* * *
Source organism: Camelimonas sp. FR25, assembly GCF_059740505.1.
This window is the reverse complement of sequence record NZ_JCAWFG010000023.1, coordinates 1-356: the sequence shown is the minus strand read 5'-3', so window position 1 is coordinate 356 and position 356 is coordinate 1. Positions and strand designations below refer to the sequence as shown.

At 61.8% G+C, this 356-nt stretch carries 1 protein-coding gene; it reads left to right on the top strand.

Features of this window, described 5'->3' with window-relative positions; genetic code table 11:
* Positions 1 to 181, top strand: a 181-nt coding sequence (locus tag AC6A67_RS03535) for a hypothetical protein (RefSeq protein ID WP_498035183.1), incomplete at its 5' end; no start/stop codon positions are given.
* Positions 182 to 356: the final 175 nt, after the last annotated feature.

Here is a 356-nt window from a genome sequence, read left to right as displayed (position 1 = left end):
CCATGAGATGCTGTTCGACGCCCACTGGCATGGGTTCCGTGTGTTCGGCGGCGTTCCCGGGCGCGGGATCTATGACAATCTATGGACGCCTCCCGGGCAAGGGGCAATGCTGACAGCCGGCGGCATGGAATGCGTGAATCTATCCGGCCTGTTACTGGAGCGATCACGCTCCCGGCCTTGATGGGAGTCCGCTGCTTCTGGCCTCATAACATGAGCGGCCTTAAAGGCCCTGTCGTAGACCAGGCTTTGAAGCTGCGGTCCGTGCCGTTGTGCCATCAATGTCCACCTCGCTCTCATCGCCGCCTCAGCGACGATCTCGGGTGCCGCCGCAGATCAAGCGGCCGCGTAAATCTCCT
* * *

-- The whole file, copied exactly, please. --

Source organism: Camelimonas sp. FR25, assembly GCF_059740505.1.
This window is the reverse complement of sequence record NZ_JCAWFG010000023.1, coordinates 1-356: the sequence shown is the minus strand read 5'-3', so window position 1 is coordinate 356 and position 356 is coordinate 1. Positions and strand designations below refer to the sequence as shown.

At 61.8% G+C, this 356-nt stretch carries 1 protein-coding gene; it reads left to right on the top strand.

Features of this window, described 5'->3' with window-relative positions; genetic code table 11:
* Positions 1 to 181, top strand: a 181-nt coding sequence (locus tag AC6A67_RS03535) for a hypothetical protein (RefSeq protein ID WP_498035183.1), incomplete at its 5' end; no start/stop codon positions are given.
* Positions 182 to 356: the final 175 nt, after the last annotated feature.

Here is a 356-nt window from a genome sequence, read left to right as displayed (position 1 = left end):
CCATGAGATGCTGTTCGACGCCCACTGGCATGGGTTCCGTGTGTTCGGCGGCGTTCCCGGGCGCGGGATCTATGACAATCTATGGACGCCTCCCGGGCAAGGGGCAATGCTGACAGCCGGCGGCATGGAATGCGTGAATCTATCCGGCCTGTTACTGGAGCGATCACGCTCCCGGCCTTGATGGGAGTCCGCTGCTTCTGGCCTCATAACATGAGCGGCCTTAAAGGCCCTGTCGTAGACCAGGCTTTGAAGCTGCGGTCCGTGCCGTTGTGCCATCAATGTCCACCTCGCTCTCATCGCCGCCTCAGCGACGATCTCGGGTGCCGCCGCAGATCAAGCGGCCGCGTAAATCTCCT